As anyone in PR knows, we’re living in a boycott culture. Over Easter weekend Texas congressman Dan Crenshaw (no relation) hopped on the boycott du jour with a video pledging to “throw out every single Bud Light we’ve got.” The punch line comes when Rep. Crenshaw angrily opens his fridge to reveal — no Bud Light at all. “That was easy,” he quips, as he shuts the fridge door.
But the joke might be on Crenshaw. The fridge contains several cans of Karbach, a Houston-based craft brewer that has since 2016 been owned by — you guessed it — Anheuser Busch, Bud Light’s parent company. It’s a pretty common challenge of product boycotts and says something about how useful they are, or aren’t.
For those wondering what the brew-haha is about, conservatives have taken aim at Bud Light (in some cases, literally) for its promotion featuring trans activist and actor Dylan Mulvaney. Twitter is overflowing with posts of angry boycotters pouring out, running over, and even shooting up Bud Light cans in protest. The latest stunt involving a steamroller running over what must be thousands of dollars’ worth of beer, is impressive (though possibly faked). But is the boycott affecting sales? Do product boycotts ever work, or are they performative?
Gauging a boycott’s success depends on its goals, naturally. In this case, anger seems channeled into hurting Bud Light sales and/or forcing it to end the Mulvaney partnership. So far, there’s some evidence that sales might have been affected. According to Beer Business Daily, “it appears likely Bud Light took a volume hit in some markets over the holiday weekend.” Yet BBD notes it has limited data from mostly rural Midwestern and Southern distributors. After days of silence, Bud Light released a statement defending the Mulvaney promotion, but it has been relatively quiet throughout the storm.
Product boycotts are usually more complicated than they seem. A case in point — Kellogg business school professor Anna Tuchman analyzed the outcome of the 2020 boycott of Goya Foods by Hispanic leaders. It all started when Goya’s CEO praised then-President Trump’s immigration policy. Yet calls for a boycott of Goya products quickly drew a backlash among Trump supporters. Tuchman studied supermarket data and found that the backlash actually raised sales, albeit temporarily. She theorized that, unlike the seven percent of U.S. households that were already regular Goya customers and could potentially boycott the brand, nearly anyone could decide to buy it in solidarity. Many did.
Goya’s more narrow customer base makes it different from a mainstream brand like Bud Light. But the same principle could well apply here. Even if the boycott keeps conservatives from buying it, the PR and social media coverage could invite a “buycott” of Bud Light from others, just as it did for Goya. Then there’s the problem Rep. Crenshaw ran into; Bud’s parent company Anheuser Busch owns more than 500 beer brands, including many that are popular in the U.S., from Stella Artois and Michelob to Corona and Blue Point. So, avoiding all A-B brands might take some homework by the boycotters.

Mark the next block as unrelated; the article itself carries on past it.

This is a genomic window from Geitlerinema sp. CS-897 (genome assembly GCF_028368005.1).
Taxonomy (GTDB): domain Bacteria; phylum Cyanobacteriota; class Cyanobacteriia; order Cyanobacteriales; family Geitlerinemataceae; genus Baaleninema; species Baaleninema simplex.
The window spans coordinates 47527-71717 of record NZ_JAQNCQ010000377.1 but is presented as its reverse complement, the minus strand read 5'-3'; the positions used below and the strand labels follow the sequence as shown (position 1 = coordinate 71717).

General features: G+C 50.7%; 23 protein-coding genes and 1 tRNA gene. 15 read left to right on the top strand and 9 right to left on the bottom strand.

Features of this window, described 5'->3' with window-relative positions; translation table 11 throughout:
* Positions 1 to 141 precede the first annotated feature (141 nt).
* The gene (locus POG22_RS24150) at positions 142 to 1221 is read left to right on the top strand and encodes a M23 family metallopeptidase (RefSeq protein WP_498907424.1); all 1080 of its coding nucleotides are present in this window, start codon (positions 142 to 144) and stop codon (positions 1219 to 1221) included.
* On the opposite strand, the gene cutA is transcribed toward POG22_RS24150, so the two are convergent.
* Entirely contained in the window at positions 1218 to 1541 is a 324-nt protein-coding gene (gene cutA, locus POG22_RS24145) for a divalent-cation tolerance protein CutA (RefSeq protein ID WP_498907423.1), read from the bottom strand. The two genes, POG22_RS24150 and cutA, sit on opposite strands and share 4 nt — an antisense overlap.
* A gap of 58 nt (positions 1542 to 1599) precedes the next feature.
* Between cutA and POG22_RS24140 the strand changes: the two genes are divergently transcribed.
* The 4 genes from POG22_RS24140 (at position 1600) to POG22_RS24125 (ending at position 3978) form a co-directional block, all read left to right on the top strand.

Another factor that affects a boycott’s power is a brand’s strength as a cultural signifier. This should be obvious, but it’s often overlooked. Someone’s choice of black beans isn’t a status symbol. It’s not something they brag about or see as part of their social identity. Yet lifestyle brands do act as badges of identity, so they’re more vulnerable to protests. A 2019 boycott of Equinox and sister brand Soul Cycle (over billionaire owner Stephen Ross’s Trump fundraiser) hurt class enrollment rather decisively for both brands. The reason? Both enjoy a carefully cultivated image of social responsibility and inclusion. They’re a signal of status for members, so during a celebrity-led boycott, no one wanted to rave about their Equinox Cardio Sculpt instructor on Instagram or post about the latest Soul Cycle swag. Lots skipped their workouts altogether.
I’m not sure where beer fits on the social status scale, but I’d say it’s a stronger signifier than beans, if maybe lower than luxury fitness. Perhaps more importantly for a 30-year-old product like Bud Light, it needs to expand its appeal to add new drinkers, like younger people and women. Its Director of Marketing, Alissa Heinerschied, put it bluntly in a March interview. “I had a really clear job to do when I took over Bud Light…this brand is in decline. It has been in decline for a very long time. And if we do not attract young drinkers to come and drink this brand, there will be no future for Bud Light,” she said.
Finally, the LBGTQ market is a huge and spendy one. Beer brands have shown their support in the form of splashy Pride sponsorships, targeted advertising, and influencer campaigns for years. Those steamrolling the brand will have a hard time choosing another beer that hasn’t supported the gay and trans communities.
If the Bud Light boycotters’ aim is to grow awareness of their position and build community among like-minded people, they have succeeded. The brand is being trashed in every corner of the web, and that’s not helpful to its marketing team. But if the goal is to put the brand out of business, or push it and other beer makers to pull LBGTQ support and sponsorships, it will most likely fall flat.